“Design and Social Responsibility, led by Israeli architect and social activist Gil Mualem-Doron, strove to provide neighborhood residents with renovation or interior design changes that would meet the needs of individuals and their families. The planning and design took place over the course of numerous conversations and meetings between architecture and design students from two nearby colleges and neighborhood residents who were interested in participating.
Students from the Avni Institute for Art and Design in Tel Aviv met with five families who were interested in redesigning their private apartments, while students from the College for Management Academic Studies in nearby Rishon LeZion met with residents from two specific buildings in the Jesse Cohen neighborhood who were interested in redesigning their shared, communal space. Municipal workers, social workers, and contractors were also involved in the project that often entailed challenging zoning restrictions and redefining tax and building regulations. Plans for the proposed improvements to the apartments were presented in an exhibition while a documentary film also recorded interviews with participants throughout the project.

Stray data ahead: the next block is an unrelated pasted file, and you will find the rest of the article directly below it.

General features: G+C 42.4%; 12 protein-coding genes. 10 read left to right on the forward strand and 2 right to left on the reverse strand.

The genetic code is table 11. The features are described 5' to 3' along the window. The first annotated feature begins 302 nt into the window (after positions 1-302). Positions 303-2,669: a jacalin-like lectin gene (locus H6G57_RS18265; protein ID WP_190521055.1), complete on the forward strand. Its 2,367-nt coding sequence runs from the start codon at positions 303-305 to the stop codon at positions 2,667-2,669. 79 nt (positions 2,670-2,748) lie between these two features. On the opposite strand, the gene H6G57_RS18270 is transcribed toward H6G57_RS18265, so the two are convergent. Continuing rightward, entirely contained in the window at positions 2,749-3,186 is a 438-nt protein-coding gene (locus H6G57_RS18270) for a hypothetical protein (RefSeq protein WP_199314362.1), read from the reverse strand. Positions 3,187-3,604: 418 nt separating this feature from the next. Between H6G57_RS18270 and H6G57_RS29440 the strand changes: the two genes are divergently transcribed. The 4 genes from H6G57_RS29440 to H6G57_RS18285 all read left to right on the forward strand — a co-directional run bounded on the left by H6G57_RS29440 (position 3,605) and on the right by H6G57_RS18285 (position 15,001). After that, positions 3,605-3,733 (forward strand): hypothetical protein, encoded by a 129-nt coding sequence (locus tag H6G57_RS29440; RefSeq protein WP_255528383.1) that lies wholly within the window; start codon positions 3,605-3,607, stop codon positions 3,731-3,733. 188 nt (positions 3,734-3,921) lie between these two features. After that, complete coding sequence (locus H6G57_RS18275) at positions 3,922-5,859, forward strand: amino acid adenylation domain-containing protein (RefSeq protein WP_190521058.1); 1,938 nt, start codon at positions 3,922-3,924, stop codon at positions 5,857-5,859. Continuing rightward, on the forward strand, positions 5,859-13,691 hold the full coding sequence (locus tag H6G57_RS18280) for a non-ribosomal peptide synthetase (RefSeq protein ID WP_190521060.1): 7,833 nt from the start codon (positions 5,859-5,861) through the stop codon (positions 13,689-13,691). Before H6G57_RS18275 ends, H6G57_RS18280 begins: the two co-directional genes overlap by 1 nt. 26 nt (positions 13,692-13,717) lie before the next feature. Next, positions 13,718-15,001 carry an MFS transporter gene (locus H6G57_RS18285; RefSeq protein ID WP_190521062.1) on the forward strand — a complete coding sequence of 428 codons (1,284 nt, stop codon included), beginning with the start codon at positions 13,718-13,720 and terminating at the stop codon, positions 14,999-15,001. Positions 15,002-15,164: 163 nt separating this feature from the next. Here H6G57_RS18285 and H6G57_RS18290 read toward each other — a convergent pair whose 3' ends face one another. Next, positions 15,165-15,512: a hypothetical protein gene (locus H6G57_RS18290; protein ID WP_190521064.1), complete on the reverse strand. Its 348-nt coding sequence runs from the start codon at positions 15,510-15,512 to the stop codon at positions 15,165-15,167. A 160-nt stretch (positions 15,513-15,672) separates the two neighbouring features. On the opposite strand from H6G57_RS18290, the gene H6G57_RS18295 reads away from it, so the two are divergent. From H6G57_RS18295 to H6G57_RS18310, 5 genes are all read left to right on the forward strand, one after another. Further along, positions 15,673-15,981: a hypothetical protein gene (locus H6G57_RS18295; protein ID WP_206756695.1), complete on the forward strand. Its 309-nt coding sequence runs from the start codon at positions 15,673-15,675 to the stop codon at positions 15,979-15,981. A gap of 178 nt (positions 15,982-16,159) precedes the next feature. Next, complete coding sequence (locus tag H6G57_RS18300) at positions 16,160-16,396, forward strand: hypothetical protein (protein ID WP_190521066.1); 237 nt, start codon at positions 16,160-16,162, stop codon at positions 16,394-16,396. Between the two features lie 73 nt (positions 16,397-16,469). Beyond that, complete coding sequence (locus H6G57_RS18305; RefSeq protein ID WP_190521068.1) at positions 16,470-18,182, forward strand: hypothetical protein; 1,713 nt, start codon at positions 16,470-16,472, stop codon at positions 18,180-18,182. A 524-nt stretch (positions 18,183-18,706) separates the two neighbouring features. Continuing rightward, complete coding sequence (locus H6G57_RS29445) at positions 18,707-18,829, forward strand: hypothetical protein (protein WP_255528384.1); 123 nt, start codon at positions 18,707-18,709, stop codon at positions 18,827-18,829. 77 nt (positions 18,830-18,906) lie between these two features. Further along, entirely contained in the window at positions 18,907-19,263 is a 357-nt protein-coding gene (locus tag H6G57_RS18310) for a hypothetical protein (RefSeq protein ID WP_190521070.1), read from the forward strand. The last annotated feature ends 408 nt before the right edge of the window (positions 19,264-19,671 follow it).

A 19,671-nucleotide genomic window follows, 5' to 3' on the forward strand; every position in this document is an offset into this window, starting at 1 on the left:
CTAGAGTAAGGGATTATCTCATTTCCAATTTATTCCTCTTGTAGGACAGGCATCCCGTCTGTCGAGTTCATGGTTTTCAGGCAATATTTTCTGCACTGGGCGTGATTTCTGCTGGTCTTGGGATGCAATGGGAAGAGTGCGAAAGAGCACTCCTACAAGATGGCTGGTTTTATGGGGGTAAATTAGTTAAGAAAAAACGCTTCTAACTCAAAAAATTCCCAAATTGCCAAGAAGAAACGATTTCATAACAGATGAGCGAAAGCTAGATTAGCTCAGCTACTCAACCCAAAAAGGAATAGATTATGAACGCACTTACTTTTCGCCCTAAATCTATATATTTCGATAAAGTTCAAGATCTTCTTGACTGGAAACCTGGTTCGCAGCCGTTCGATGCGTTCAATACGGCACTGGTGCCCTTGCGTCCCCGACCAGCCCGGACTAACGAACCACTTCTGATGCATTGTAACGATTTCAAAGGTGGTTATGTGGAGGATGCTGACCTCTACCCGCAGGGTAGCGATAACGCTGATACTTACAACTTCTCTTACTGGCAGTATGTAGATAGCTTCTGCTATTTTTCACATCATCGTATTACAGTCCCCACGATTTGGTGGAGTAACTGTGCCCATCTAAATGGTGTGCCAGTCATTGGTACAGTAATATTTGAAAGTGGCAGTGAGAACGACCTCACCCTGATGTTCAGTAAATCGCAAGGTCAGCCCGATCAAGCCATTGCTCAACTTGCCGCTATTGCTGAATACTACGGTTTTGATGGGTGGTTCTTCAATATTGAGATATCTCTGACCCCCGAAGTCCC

The College for Management Academic Studies joined the Jesse Cohen Project participants and the Center for Digital Art in hosting an international conference in the nearby city of Rishon LeZion on the subject of city, designers, architecture, and civic responsibility. Among the topics discussed was a new ‘Designers Clinic’ initiative at the College in Rishon LeZion that would approach the field of design, ranging from interior design to industrial design to architecture (or public design), as “not just for the rich, but for everyone. Design that takes upon itself a responsibility to help the weak and find solutions for their needs. Design that takes pride in its ability to create opportunities and not to forcibly reduce them.”22
In this sense, the project generated several waves of impact: From an individual level, to a community level, to a city level and even a regional, national level.
Reaching beyond the city of Holon itself, the Jesse Cohen Project had succeeded in introducing its model of public art engagement for replication in other cities.”
A short film about my artist talk in preparation for the project: https://www.youtube.com/watch?v=BlwYhxffBaY